Critics of the theory of implicit bias—among them, French, Peter Hasson of the Daily Caller, and Heather Mac Donald of the Manhattan Institute—make several good points. In any shooting, evidence particular to the case still matters. Statistics don’t automatically prove discrimination. Implicit bias research doesn’t necessarily justify changes to laws or legal standards. And as Mac Donald points out, police in some cities are less likely to shoot a black person than a white person in loosely comparable scenarios. (Two caveats: The research doesn’t address the rate at which police get into those scenarios with black and white people, respectively. And measuring police behavior against crime ratios rather than population ratios bakes in the effects of racial profiling.) But is that because those officers are immune to racial preconceptions? Or is it because they’ve become aware of them?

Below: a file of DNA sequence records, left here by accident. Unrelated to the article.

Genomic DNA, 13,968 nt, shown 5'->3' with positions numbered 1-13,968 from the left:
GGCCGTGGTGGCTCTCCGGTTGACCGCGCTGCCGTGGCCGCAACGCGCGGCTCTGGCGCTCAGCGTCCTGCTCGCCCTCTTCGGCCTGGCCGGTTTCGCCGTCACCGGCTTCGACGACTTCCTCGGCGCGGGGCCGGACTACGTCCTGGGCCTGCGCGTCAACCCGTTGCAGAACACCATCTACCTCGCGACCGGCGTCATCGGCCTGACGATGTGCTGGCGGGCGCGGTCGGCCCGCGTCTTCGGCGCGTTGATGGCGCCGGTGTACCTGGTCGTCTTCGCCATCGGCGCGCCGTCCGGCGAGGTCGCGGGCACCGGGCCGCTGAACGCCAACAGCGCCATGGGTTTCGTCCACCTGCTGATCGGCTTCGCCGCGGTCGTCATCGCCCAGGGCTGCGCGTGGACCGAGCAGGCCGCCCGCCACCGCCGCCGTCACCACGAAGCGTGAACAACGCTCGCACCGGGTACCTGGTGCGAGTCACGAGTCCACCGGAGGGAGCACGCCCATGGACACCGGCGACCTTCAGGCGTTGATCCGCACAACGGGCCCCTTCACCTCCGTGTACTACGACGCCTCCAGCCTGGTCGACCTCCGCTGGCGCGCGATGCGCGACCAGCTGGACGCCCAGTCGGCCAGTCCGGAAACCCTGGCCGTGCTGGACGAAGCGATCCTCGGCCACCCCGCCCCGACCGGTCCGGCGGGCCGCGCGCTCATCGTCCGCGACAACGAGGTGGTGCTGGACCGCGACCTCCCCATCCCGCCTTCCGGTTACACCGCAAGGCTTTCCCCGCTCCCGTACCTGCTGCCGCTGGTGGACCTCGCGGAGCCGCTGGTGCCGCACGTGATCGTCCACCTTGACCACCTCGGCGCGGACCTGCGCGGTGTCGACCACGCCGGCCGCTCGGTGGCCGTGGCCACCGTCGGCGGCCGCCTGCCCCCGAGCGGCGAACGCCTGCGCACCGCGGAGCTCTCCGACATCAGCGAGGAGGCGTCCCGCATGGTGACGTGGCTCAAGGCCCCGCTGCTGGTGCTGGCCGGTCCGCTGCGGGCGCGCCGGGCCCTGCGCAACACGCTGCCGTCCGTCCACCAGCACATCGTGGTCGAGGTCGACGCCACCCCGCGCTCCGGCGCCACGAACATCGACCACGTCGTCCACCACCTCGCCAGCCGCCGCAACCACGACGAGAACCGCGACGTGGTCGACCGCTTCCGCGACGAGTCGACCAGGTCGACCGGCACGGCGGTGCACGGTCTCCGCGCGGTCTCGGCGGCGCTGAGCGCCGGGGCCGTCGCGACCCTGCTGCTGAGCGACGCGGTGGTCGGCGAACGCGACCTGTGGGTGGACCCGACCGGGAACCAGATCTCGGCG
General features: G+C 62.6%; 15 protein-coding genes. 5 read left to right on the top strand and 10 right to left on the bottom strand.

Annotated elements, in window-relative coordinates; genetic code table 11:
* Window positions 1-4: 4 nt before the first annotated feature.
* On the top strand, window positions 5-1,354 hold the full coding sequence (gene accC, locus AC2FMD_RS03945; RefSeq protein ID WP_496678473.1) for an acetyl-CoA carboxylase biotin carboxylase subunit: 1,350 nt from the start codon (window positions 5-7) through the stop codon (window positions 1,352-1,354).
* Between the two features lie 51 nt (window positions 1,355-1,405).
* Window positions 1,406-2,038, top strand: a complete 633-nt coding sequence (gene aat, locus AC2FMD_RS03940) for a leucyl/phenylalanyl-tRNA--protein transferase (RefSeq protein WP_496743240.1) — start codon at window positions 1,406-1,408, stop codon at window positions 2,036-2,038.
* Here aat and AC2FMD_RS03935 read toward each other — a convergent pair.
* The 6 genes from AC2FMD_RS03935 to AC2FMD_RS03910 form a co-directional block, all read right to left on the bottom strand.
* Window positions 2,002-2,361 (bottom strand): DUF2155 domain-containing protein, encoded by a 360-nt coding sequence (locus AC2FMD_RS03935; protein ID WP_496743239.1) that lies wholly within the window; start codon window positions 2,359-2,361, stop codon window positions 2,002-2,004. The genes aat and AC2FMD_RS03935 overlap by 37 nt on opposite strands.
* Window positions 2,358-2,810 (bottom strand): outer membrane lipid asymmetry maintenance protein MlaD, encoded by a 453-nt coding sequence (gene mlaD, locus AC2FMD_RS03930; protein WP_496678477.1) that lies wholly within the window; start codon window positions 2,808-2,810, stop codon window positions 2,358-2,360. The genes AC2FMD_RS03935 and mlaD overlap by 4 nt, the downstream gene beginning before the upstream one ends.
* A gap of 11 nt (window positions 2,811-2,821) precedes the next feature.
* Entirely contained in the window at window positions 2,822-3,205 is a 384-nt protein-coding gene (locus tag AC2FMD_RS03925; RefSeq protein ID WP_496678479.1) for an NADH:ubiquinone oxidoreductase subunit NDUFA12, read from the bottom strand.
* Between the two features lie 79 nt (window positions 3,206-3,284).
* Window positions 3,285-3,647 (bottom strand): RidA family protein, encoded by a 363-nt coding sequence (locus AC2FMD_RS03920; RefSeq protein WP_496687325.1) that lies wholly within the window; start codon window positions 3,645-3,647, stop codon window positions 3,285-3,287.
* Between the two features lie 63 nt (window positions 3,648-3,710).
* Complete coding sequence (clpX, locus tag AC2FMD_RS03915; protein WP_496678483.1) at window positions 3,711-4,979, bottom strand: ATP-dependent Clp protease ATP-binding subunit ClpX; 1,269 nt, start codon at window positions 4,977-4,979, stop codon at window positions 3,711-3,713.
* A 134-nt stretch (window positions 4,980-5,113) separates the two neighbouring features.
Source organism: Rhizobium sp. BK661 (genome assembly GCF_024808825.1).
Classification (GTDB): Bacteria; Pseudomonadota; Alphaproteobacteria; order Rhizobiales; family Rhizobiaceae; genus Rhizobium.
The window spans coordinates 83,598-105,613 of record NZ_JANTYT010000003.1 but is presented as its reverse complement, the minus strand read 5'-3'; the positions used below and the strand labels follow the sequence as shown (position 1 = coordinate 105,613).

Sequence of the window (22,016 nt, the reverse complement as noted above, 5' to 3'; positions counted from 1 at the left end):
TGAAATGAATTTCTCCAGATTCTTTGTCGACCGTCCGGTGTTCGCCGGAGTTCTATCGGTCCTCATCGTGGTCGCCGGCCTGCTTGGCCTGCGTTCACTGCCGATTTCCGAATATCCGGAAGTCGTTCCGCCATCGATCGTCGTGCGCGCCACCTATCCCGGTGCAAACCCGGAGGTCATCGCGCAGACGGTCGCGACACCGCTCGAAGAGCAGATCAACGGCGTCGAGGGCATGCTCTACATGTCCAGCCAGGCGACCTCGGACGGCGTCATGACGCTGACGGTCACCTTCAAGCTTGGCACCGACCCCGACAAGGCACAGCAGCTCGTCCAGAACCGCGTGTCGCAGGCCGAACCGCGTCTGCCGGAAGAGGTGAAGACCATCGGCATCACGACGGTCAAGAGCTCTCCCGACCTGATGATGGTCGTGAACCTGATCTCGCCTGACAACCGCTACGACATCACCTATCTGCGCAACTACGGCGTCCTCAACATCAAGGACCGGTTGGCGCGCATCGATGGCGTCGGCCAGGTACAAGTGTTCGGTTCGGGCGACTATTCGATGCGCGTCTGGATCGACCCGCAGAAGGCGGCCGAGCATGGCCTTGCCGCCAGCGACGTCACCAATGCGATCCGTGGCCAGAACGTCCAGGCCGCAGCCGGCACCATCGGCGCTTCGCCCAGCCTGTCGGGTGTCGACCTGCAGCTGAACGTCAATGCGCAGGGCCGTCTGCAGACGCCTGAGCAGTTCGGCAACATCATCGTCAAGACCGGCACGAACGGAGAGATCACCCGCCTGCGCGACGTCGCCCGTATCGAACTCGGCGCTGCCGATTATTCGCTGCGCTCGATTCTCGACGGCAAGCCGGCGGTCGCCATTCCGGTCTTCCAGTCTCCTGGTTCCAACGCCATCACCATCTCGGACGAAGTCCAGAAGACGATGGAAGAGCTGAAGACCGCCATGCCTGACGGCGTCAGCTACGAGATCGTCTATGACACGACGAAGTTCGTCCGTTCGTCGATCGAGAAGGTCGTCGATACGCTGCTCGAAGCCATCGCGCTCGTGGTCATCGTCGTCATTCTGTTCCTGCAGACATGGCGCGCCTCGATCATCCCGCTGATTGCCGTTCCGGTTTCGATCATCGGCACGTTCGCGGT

In the struggle to overcome bias, there’s no obstacle more entrenched or effective than the conceit that you’re exempt. You’re fair, you’re rational, you’re objective. Mac Donald cites data that show blacks are more likely than whites to commit homicide. She says these numbers “rebut the charge that racism, not crime, determines the incidence of police shootings.” French goes further. He complains that in the warped ideology of police critics, “Evidence, experience, and probabilities are completely irrelevant when it comes time to cleanse the mind of ‘bias.’ ” But the use of racial probabilities to rationalize the fatal shootings of retreating, unarmed men isn’t a refutation of bias. It’s a replication of it.
Skeptics of implicit bias aren’t necessarily wicked. They’re just human. “What Donald Trump and I are saying,” Pence pleaded Tuesday night, is, “Let’s not have the reflex of assuming the worst of men and women in law enforcement.” Agreed. But let’s also not have the reflex of pretending cops are angelically pure of what was born into the rest of us. Because too often, that’s how people get killed.